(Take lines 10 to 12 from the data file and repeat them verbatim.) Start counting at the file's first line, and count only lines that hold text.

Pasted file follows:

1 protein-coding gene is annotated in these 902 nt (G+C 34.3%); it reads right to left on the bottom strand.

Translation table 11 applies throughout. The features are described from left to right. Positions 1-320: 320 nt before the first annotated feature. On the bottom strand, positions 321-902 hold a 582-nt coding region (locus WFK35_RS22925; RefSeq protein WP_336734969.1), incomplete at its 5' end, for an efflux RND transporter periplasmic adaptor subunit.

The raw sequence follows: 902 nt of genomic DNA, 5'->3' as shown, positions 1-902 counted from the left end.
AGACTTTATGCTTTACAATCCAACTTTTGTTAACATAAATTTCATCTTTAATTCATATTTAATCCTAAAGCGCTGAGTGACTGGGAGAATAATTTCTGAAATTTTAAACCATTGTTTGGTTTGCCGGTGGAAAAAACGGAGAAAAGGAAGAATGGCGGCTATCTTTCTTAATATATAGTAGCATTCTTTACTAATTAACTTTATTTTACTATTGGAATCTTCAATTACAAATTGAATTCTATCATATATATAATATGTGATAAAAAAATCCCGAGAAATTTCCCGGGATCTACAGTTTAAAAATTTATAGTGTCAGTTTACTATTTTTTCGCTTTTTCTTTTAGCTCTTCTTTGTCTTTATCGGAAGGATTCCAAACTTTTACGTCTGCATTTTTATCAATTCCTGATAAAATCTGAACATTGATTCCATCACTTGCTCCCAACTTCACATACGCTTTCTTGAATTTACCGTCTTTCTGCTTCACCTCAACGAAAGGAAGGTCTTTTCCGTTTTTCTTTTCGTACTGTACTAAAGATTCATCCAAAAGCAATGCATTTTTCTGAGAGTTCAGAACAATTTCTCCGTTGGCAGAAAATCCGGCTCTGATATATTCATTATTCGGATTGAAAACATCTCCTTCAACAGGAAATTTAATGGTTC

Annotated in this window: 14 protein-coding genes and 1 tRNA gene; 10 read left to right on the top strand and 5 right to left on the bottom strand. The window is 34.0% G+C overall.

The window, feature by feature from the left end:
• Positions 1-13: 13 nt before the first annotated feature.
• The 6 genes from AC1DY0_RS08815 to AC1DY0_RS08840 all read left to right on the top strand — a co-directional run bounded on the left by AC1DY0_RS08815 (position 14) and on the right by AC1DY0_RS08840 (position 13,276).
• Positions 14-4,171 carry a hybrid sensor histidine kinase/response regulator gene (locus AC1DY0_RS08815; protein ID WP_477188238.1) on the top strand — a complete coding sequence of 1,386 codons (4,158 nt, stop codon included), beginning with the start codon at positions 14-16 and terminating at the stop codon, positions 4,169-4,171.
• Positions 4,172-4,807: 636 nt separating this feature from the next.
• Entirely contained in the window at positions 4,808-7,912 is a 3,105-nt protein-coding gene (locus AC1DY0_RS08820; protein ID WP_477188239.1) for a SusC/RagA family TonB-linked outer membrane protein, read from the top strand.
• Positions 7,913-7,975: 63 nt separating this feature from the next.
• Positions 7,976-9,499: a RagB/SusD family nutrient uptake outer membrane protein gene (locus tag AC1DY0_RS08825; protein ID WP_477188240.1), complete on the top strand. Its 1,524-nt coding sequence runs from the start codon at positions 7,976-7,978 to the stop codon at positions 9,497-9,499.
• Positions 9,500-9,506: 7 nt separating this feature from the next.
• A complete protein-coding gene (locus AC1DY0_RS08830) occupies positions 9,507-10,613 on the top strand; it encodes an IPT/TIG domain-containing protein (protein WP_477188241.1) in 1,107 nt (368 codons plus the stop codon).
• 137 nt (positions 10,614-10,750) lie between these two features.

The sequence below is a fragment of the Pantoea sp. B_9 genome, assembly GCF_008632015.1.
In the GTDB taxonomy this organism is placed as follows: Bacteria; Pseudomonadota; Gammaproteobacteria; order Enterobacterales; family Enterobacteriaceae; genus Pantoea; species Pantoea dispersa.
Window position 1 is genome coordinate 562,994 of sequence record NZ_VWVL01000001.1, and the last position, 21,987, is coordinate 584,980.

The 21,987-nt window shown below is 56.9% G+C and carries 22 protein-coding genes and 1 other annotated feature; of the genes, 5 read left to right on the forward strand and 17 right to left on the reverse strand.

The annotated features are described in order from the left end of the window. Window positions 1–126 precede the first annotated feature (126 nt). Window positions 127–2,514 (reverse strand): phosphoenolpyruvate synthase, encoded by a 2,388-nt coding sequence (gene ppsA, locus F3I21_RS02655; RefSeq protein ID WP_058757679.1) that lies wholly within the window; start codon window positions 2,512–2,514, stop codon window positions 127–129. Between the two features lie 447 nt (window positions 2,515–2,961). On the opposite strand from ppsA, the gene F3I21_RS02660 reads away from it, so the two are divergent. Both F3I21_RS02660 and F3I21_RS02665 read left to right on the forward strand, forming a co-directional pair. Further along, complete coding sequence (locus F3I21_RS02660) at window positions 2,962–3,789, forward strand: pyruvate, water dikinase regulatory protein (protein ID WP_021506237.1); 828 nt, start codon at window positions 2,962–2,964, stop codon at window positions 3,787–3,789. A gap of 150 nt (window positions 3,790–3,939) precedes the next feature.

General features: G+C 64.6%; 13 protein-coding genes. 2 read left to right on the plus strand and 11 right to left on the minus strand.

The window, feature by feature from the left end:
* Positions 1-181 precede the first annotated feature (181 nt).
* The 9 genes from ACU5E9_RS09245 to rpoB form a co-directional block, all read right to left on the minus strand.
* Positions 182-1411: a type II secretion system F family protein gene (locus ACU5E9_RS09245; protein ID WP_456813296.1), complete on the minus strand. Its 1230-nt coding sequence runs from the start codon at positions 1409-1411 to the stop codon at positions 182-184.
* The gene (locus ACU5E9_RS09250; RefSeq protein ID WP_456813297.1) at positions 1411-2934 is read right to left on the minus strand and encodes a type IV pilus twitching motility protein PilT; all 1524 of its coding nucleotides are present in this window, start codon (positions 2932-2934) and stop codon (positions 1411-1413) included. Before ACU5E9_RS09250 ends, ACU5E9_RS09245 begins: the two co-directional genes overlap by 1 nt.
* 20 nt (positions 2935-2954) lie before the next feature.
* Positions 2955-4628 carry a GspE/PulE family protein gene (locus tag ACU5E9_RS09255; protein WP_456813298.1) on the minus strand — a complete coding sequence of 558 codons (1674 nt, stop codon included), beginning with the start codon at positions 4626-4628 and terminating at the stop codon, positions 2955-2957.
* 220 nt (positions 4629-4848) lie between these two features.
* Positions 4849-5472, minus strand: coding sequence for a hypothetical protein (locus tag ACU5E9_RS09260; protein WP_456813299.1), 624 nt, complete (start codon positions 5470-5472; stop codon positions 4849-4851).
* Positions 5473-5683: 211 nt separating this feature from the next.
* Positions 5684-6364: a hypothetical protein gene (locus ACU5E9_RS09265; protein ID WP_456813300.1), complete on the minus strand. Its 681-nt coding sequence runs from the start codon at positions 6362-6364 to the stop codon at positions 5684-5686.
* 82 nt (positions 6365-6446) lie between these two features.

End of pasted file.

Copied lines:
• Positions 4,172-4,807: 636 nt separating this feature from the next.
• Entirely contained in the window at positions 4,808-7,912 is a 3,105-nt protein-coding gene (locus AC1DY0_RS08820; protein ID WP_477188239.1) for a SusC/RagA family TonB-linked outer membrane protein, read from the top strand.
• Positions 7,913-7,975: 63 nt separating this feature from the next.